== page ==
According to the aim of this study, we also pay much attention to safety problem in food. There is a need to survey the food safety performance in the agri-food chain without performing actual microbiological analysis. European food businesses have developed and validated seven indicators and corresponding assessment grids according to an extensive microbiological assessment scheme (MAS), which provided a foundation for the food safety performance diagnosis (Tajkarimi et al., 2010). The result provides positive evidence in favors of the argument that the combined application of D-limonene organogel-nanoemulsion with the inclusion of nisin imparts an excellent antimicrobial activity when applying in food.

Although the antimicrobial effects of different EOs have been shown by various microorganisms (Al-Reza et al., 2009; Govaris et al., 2010; Tajkarimi et al., 2010; Chikhoune et al., 2013), the mechanism has not been researched at length. Chemical analysis of series of EOs showed that the primary antimicrobial active components were phenols, terpenes, aldehydes, and ketones. There is a popular belief that EOs mainly acts against the cell cytoplasmic membrane. The principal mechanisms of action of D-limonene and nisin are against the cytoplasmic membranes of microorganisms, resulting in the loss of membrane integrity; the inhibition of respiratory enzymes; and dissipation of the proton-motive force (Sikkema et al., 1995; Rhayour et al., 2003; Sun, 2007). We extended our investigation to further uncover the mechanisms that underpin the action of D-limonene based organogel-nanoemlusion with nisin. The result provides positive evidence in favor of the argument that the combined application of D-limonene organogel-nanoemulsion with the inclusion of nisin imparts an excellent antimicrobial activity.

The utilization of D-limonene organogel-nanoemulsion containing nisin prepared by high-pressure homogenization method displayed good physical stability and antimicrobial activity. In addition, growth curves of bacteria have shown that D-limonene organogel-nanoemulsion with nisin inhibits the reproduction of bacteria. SEM and the cells release determination revealed that D-limonene organogel-nanoemulsion with nisin demolished the integrity of the cells’ membrane, then causing the death of the microorganisms. This current study combined the advantages of organogel technology and the synergistic effects of multiple antimicrobial compounds in one system, not only widening the antimicrobial spectrum of nisin but also obviously reducing the amount of D-limonene and nisin. The combined use of D-limonene and nisin may provide a label friendly alternative to some of the currently used methods. The use of D-limonene organogel-nanoemulsion containing nisin as an antimicrobial treatment is relatively new and requires further studies. The interaction between D-limonene organogel-nanoemulsion with nisin and various food compounds and matrices has to be studied to better understand the physiochemical properties of this system. With greater understanding of the system as a whole, the use of antimicrobial organogel-nanoemulsion may find a broad range of applications within the production, processing, service and consumption of foods and beverages.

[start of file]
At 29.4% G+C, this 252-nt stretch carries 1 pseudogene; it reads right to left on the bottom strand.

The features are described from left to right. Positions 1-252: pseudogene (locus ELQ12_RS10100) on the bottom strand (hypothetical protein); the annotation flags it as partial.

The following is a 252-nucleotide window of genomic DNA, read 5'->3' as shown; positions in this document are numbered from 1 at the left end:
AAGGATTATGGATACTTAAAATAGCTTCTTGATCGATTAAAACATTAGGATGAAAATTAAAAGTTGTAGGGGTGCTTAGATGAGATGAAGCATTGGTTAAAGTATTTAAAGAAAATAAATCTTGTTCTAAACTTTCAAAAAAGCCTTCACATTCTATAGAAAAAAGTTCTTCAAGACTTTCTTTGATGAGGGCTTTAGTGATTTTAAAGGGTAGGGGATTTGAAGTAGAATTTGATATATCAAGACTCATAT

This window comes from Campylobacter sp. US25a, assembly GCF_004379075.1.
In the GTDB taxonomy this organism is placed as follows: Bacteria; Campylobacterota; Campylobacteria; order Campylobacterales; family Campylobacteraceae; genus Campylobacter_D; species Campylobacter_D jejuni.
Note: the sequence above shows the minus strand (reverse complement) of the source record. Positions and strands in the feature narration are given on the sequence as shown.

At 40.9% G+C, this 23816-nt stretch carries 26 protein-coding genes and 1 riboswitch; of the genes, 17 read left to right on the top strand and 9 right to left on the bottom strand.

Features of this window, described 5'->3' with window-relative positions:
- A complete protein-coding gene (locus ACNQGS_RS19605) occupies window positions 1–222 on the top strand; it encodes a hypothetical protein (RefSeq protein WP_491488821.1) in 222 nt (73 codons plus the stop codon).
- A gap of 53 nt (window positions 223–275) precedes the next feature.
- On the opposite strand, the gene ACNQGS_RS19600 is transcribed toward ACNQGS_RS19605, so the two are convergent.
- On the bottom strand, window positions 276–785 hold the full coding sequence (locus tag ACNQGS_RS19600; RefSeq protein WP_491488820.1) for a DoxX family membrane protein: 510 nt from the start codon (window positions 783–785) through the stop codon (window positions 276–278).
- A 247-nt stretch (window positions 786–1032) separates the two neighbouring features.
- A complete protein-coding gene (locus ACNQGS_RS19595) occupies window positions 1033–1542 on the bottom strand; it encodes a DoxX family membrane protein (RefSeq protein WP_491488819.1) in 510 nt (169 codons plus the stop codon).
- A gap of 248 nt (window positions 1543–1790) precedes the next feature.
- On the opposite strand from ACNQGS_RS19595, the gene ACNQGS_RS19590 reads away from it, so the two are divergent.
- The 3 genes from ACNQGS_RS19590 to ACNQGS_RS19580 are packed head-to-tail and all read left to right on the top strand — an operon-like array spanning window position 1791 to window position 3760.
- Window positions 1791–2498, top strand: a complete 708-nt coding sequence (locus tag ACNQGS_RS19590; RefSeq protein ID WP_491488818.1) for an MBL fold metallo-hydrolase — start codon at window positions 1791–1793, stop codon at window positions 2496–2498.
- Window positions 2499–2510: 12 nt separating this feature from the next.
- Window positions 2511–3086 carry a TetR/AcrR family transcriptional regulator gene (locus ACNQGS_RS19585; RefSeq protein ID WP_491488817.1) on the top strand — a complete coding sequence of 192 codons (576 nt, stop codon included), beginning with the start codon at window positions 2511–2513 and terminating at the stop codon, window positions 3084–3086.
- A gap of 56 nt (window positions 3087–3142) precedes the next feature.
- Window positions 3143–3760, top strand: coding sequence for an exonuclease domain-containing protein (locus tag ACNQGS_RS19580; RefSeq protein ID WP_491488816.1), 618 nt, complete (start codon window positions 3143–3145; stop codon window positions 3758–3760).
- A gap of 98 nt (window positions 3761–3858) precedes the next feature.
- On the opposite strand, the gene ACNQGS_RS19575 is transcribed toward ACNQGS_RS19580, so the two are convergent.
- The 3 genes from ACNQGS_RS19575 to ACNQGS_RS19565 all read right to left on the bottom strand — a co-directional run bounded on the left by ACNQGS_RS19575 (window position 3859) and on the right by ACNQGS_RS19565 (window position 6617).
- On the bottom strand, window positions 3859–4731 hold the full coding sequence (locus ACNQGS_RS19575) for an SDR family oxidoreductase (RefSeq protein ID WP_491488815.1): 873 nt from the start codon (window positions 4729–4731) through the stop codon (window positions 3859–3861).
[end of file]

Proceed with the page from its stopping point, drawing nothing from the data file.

Conflict of Interest Statement

The authors declare that the research was conducted in the absence of any commercial or financial relationships that could be construed as a potential conflict of interest.


This study was supported by the National High Technology Research and Development Program of China (863 Program, GrantNos. 2012AA021403 and 2014AA021705), the Beijing Higher Education Young Elite Teacher Project (YETP0520), the Fundamental Research Funds for the Central Universities (YS1407) and China Scholarship Council.


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Keywords: D-limonene, nisin, organogel-nanoemulsion, antimicrobial activity, food preservation

Citation: BeiW, Zhou Y, Xing X, Zahi MR, Li Y, Yuan Q and Liang H (2015) Organogel-nanoemulsion containing nisin and D-limonene and its antimicrobial activity. Front. Microbiol. 6:1010. doi: 10.3389/fmicb.2015.01010

Received: 11 June 2015; Accepted: 07 September 2015;
Published: 22 September 2015.

Edited by:

Sahdeo Prasad, The University of Texas MD Anderson Cancer Center, USA

Reviewed by:

Amit Kumar Tyagi, The University of Texas MD Anderson Cancer Center, USA
Shivani Agarwal, Northwestern University, USA
Parag A. Parekh, The University of Texas MD Anderson Cancer Center, USA

Copyright © 2015 Bei, Zhou, Xing, Zahi, Li, Yuan and Liang. This is an open-access article distributed under the terms of the Creative Commons Attribution License (CC BY). The use, distribution or reproduction in other forums is permitted, provided the original author(s) or licensor are credited and that the original publication in this journal is cited, in accordance with accepted academic practice. No use, distribution or reproduction is permitted which does not comply with these terms.

*Correspondence: Hao Liang, State Key Laboratory of Chemical Resource Engineering, Beijing University of Chemical Technology, 15 Beisanhuan East Road, Chaoyang District, Beijing 100029, China,